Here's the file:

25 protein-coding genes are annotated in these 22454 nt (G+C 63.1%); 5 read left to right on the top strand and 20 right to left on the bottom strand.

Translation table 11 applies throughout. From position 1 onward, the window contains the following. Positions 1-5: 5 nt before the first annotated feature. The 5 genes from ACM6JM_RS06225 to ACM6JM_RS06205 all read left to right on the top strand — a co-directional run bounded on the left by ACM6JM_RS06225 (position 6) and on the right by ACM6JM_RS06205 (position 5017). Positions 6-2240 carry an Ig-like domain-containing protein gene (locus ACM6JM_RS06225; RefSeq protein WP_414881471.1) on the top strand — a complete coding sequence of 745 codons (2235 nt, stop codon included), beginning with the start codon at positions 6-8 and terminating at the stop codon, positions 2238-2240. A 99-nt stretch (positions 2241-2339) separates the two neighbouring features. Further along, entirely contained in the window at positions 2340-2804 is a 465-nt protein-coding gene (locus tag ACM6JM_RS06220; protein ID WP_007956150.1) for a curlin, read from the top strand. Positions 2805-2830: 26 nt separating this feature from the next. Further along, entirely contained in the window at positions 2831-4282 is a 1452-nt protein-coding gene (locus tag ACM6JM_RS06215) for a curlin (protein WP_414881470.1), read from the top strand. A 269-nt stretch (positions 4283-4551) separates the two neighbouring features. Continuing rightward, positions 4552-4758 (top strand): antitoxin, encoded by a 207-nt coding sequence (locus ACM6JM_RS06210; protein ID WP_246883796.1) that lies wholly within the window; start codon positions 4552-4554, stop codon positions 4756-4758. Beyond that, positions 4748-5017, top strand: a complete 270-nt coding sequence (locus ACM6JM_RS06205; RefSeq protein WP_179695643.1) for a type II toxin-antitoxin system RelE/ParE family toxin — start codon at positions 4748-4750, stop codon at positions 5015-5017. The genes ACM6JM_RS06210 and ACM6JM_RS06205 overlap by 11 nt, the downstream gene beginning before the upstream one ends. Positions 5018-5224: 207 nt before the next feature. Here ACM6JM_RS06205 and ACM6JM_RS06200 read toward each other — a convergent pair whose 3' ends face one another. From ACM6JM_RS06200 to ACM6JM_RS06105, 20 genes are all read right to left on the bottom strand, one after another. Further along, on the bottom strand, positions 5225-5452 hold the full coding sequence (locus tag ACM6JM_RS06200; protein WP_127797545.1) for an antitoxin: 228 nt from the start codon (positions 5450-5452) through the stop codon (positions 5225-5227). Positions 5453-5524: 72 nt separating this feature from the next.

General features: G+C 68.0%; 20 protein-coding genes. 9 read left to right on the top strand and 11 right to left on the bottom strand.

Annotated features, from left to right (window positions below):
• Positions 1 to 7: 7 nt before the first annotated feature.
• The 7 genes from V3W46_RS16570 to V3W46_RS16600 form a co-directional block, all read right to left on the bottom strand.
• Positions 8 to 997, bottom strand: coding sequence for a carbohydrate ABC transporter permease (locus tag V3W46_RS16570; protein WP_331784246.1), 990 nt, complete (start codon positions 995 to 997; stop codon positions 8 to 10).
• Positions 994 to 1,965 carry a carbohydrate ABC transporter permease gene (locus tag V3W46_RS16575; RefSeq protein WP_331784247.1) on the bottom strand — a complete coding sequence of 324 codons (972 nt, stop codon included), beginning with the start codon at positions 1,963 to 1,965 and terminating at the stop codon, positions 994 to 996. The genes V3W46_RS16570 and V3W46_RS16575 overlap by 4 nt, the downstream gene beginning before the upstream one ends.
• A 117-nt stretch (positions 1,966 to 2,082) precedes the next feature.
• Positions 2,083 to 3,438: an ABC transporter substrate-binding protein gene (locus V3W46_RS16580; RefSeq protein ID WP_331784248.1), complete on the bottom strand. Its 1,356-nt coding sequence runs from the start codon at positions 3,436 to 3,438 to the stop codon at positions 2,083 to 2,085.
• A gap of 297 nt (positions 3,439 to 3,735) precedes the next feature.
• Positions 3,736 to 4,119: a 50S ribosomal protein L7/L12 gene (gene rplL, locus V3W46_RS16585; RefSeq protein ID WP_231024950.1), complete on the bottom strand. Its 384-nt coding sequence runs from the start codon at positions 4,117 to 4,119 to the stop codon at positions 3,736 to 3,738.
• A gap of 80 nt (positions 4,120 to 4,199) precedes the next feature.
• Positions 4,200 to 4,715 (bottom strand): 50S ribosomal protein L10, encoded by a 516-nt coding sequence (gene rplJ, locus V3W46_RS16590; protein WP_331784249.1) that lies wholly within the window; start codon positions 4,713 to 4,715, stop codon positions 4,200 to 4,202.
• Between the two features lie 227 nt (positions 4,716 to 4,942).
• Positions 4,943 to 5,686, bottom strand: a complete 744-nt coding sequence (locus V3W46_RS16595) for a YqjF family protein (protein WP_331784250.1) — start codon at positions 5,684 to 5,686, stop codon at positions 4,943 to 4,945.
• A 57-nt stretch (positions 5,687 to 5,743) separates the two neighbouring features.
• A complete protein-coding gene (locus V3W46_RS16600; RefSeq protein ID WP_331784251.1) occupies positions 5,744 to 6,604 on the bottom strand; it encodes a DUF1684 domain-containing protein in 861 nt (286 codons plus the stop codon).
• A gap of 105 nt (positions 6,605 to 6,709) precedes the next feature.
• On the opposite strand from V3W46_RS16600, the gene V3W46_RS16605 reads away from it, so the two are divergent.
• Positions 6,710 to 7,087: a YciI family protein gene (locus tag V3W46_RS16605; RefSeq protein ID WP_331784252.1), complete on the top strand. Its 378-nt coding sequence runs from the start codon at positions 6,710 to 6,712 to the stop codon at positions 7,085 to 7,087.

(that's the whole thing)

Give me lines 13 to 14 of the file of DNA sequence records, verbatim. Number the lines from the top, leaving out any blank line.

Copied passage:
• A gap of 80 nt (positions 4,120 to 4,199) precedes the next feature.
• Positions 4,200 to 4,715 (bottom strand): 50S ribosomal protein L10, encoded by a 516-nt coding sequence (gene rplJ, locus V3W46_RS16590; protein WP_331784249.1) that lies wholly within the window; start codon positions 4,713 to 4,715, stop codon positions 4,200 to 4,202.